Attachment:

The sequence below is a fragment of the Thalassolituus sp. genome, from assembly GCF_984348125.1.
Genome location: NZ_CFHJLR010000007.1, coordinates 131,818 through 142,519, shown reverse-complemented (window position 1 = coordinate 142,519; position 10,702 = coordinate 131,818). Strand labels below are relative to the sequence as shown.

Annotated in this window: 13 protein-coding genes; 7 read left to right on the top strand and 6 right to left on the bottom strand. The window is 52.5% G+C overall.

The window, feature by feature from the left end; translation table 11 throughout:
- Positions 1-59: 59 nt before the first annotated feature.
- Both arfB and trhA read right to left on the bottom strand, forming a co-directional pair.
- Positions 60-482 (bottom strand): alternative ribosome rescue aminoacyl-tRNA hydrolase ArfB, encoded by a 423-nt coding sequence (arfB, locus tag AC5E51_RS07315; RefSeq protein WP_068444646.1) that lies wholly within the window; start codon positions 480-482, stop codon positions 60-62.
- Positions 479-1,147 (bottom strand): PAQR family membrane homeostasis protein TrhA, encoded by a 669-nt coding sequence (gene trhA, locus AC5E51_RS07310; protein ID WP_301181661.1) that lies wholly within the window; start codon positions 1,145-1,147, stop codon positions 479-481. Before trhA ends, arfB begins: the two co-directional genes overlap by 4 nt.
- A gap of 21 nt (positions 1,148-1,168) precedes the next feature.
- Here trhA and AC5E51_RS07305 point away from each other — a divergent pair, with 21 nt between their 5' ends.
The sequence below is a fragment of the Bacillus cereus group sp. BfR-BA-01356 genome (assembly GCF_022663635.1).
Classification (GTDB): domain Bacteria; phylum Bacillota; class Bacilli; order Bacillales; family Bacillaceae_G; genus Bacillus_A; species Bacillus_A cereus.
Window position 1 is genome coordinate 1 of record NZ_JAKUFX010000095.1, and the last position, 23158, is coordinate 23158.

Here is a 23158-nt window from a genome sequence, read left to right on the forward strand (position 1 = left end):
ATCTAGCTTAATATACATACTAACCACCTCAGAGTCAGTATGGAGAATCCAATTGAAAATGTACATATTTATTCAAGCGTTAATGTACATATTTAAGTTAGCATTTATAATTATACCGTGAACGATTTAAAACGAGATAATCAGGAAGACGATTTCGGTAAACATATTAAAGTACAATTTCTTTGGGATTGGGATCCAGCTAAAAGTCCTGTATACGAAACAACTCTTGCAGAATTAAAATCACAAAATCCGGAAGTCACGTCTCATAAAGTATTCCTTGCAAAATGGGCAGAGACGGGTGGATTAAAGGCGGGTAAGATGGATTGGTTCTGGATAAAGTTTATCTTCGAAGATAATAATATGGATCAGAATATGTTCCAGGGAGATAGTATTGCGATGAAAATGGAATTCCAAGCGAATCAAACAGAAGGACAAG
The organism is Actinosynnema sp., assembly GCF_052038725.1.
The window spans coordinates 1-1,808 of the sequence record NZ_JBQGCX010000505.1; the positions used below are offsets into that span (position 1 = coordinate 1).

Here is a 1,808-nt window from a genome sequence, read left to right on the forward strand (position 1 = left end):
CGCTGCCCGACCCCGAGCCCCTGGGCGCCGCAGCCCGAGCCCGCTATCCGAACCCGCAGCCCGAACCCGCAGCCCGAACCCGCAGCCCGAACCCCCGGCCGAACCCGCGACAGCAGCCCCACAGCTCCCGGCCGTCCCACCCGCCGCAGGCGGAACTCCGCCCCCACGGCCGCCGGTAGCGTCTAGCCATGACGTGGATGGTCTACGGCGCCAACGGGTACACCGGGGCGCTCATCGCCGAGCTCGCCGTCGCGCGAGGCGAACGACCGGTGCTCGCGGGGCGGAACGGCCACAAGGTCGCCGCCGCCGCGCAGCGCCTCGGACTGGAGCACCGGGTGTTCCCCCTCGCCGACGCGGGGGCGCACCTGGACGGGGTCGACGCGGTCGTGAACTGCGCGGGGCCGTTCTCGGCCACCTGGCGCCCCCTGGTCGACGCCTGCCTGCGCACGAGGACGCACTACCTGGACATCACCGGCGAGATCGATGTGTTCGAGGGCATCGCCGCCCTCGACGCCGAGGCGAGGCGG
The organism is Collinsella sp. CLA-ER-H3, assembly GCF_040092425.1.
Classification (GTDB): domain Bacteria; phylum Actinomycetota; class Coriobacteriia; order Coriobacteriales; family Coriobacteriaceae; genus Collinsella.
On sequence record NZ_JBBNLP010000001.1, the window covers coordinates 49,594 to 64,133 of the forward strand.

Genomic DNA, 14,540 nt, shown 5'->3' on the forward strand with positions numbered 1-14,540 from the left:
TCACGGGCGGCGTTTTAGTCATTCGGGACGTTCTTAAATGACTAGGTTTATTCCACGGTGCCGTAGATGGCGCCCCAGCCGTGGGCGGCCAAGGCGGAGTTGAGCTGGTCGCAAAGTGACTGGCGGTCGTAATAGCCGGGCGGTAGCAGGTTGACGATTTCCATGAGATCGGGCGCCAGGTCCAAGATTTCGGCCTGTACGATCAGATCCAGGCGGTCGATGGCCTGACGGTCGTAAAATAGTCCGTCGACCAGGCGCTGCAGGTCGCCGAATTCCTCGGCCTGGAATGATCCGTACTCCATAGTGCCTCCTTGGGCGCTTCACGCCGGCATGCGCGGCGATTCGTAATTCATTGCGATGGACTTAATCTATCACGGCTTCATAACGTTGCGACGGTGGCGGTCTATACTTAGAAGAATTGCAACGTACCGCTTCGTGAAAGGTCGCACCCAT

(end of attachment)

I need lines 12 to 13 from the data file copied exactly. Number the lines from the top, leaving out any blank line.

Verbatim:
Classification (GTDB): domain Bacteria; phylum Bacillota; class Bacilli; order Bacillales; family Bacillaceae_G; genus Bacillus_A; species Bacillus_A cereus.
Window position 1 is genome coordinate 1 of record NZ_JAKUFX010000095.1, and the last position, 23158, is coordinate 23158.